Roy Chipolina (Gibraltar FA/Ian Martinez)
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Special Interview Feature

Footballers in Gibraltar? We mix Latin flair with British organisation

The national team’s captain Roy Chipolina speaks to the NS

New Statesman: Are you originally from Gibraltar?

Roy Chipolina: I was born in Enfield, North London, and moved over to Gibraltar at the age of 4. I lived in Gibraltar until I was 12 before moving back to Enfield. Then at the age of 18, I decided to move back to Gibraltar and have lived here ever since.

NS: When did you start playing football?

RC: From a young age I was always in the playground with my older cousins playing football. It was all I ever did, really. I played for Lincoln in Gibraltar until the age of 12. While in England I played for two Sunday league teams: Enfield Hawks for a season and then Southgate Saints. I have very fond memories of that time both on and off the pitch.

Once I moved back I continued playing for Lincoln and representing Gibraltar, which I still do today. Since joining UEFA, Lincoln has moved from an amateur club to semi-professional, and the club is developing very quickly.

NS: What have been some of the highlights and disappointments of your career so far?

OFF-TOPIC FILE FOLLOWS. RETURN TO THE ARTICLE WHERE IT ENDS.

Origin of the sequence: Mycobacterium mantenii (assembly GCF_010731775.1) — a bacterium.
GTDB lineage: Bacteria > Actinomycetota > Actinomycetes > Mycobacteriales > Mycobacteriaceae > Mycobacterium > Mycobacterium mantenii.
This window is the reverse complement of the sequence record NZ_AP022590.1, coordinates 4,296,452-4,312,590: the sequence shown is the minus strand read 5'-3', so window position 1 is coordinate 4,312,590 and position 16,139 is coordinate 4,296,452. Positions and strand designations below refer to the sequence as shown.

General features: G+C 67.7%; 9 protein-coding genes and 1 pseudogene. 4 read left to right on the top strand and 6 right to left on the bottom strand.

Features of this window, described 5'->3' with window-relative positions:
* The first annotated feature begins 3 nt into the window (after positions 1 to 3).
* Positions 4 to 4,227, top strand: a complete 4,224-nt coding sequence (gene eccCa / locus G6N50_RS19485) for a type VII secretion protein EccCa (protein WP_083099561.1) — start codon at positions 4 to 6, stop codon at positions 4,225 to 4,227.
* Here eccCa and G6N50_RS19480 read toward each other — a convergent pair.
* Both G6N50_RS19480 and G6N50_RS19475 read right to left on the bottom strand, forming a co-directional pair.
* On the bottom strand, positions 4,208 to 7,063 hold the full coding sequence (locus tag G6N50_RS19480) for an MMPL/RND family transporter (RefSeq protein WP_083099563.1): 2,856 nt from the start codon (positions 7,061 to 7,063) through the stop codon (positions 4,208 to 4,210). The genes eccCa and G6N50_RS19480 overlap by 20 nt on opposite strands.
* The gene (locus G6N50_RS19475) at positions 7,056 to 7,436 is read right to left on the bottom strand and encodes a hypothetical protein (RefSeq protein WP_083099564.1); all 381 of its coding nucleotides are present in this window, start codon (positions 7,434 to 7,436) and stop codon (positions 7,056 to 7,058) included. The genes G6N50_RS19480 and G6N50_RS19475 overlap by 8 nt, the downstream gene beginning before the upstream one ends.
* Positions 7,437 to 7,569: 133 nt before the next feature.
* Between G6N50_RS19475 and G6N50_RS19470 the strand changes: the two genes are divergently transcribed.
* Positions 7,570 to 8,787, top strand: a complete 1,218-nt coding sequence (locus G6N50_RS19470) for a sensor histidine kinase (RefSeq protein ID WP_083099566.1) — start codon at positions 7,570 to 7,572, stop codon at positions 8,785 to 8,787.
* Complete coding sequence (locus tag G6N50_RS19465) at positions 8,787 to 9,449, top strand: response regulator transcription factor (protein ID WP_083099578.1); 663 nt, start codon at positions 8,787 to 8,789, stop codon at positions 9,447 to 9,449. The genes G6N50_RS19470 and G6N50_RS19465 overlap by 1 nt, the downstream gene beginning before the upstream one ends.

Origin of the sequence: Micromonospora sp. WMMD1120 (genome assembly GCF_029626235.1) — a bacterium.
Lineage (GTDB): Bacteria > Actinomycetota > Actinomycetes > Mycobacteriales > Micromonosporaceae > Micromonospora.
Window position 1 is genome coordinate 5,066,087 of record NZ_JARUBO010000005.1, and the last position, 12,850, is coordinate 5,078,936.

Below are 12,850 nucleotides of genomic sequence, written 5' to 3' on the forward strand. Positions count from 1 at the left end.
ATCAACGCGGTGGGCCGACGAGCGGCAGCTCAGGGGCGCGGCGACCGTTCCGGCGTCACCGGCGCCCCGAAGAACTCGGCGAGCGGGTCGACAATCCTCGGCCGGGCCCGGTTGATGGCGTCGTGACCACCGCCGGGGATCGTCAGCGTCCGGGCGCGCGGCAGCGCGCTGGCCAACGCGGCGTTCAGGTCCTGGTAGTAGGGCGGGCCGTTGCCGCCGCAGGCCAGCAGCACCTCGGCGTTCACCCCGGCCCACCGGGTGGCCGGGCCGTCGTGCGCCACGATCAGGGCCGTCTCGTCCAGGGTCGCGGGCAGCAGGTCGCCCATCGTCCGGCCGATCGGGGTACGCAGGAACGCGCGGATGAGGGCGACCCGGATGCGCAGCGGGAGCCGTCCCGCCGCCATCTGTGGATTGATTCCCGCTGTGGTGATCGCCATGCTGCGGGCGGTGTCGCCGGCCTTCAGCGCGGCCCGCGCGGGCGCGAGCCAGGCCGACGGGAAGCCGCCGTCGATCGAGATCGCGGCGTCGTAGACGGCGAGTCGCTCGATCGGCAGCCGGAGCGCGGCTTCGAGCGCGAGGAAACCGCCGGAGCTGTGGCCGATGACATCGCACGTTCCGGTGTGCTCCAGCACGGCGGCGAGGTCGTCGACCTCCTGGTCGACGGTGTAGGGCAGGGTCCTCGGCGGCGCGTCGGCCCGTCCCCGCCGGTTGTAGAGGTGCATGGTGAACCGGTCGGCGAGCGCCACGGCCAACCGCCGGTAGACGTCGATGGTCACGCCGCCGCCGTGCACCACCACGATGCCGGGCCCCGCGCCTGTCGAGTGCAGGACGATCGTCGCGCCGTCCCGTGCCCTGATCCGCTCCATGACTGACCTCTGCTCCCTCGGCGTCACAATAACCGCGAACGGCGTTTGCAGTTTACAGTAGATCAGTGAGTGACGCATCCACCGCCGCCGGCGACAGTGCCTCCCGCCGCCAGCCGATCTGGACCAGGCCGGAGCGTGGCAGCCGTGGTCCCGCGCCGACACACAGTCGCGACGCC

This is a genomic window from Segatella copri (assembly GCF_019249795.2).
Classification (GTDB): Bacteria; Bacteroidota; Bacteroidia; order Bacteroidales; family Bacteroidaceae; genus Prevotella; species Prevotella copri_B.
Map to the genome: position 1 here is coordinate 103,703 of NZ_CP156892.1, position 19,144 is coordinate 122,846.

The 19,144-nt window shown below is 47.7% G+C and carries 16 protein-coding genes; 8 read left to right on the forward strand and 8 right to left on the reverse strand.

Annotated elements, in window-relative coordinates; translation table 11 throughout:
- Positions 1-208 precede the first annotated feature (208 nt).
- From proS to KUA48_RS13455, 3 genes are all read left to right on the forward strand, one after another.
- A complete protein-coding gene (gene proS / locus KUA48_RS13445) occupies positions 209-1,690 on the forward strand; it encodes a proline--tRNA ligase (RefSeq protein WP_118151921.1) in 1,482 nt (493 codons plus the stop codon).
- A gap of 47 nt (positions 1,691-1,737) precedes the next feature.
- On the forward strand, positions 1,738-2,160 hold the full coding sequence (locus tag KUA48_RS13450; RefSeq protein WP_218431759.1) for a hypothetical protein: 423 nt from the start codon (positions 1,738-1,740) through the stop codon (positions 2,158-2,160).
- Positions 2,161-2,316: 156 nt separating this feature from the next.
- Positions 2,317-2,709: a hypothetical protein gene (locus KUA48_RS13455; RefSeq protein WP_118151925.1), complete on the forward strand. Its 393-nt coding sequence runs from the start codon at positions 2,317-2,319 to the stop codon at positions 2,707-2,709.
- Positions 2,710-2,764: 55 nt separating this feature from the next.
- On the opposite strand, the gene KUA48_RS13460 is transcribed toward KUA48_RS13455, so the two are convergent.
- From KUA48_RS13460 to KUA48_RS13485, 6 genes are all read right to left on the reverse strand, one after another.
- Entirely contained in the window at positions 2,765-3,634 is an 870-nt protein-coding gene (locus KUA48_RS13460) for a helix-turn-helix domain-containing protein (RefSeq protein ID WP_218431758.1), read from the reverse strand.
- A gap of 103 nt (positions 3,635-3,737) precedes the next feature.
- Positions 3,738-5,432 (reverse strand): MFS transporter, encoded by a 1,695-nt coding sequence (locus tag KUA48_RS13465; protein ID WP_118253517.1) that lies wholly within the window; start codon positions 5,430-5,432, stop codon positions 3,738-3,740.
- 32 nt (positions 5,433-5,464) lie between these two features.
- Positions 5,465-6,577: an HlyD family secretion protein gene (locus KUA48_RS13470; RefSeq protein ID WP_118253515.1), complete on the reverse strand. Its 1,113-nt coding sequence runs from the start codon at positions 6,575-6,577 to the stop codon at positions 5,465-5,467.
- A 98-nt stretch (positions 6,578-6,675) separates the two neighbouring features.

RC: Highlights? Definitely becoming UEFA members, and to be able to captain Gibraltar in this new era of football. Also, achieving a very respectable draw in our first international versus Slovakia and winning our first international match versus Malta. Playing Poland in our first match of the Euro qualifiers was amazing too. To walk out on the same pitch as Robert Lewandowski was just incredible. The result, though, was very disappointing after a very creditable first half. The only career disappointment I have, really, is that I didn’t stay in England for a bit longer and work harder to fulfil my dream of becoming a professional football player. But I must admit, the experiences I am gaining now have helped soothe that disappointment.